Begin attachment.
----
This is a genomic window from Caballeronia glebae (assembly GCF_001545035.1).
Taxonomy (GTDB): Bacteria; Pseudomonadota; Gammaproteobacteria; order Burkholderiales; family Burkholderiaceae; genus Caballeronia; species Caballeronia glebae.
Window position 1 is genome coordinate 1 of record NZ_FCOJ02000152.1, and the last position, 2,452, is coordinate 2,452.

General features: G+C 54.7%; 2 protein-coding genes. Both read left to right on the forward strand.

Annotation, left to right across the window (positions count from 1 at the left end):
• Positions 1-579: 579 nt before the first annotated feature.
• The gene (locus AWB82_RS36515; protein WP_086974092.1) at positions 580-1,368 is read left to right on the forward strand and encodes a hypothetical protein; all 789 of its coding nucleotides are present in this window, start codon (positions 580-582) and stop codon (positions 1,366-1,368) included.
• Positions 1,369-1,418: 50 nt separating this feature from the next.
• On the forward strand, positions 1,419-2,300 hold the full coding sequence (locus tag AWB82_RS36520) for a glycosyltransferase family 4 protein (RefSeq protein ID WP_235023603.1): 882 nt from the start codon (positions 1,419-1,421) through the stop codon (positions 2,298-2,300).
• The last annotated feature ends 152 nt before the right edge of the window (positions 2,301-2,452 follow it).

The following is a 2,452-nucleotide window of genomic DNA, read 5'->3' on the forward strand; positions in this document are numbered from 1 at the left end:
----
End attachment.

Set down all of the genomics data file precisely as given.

This is a genomic window from Caballeronia glebae (assembly GCF_001545035.1).
Taxonomy (GTDB): Bacteria; Pseudomonadota; Gammaproteobacteria; order Burkholderiales; family Burkholderiaceae; genus Caballeronia; species Caballeronia glebae.
Window position 1 is genome coordinate 1 of record NZ_FCOJ02000152.1, and the last position, 2,452, is coordinate 2,452.

General features: G+C 54.7%; 2 protein-coding genes. Both read left to right on the forward strand.

Annotation, left to right across the window (positions count from 1 at the left end):
• Positions 1-579: 579 nt before the first annotated feature.
• The gene (locus AWB82_RS36515; protein WP_086974092.1) at positions 580-1,368 is read left to right on the forward strand and encodes a hypothetical protein; all 789 of its coding nucleotides are present in this window, start codon (positions 580-582) and stop codon (positions 1,366-1,368) included.
• Positions 1,369-1,418: 50 nt separating this feature from the next.
• On the forward strand, positions 1,419-2,300 hold the full coding sequence (locus tag AWB82_RS36520) for a glycosyltransferase family 4 protein (RefSeq protein ID WP_235023603.1): 882 nt from the start codon (positions 1,419-1,421) through the stop codon (positions 2,298-2,300).
• The last annotated feature ends 152 nt before the right edge of the window (positions 2,301-2,452 follow it).

The following is a 2,452-nucleotide window of genomic DNA, read 5'->3' on the forward strand; positions in this document are numbered from 1 at the left end: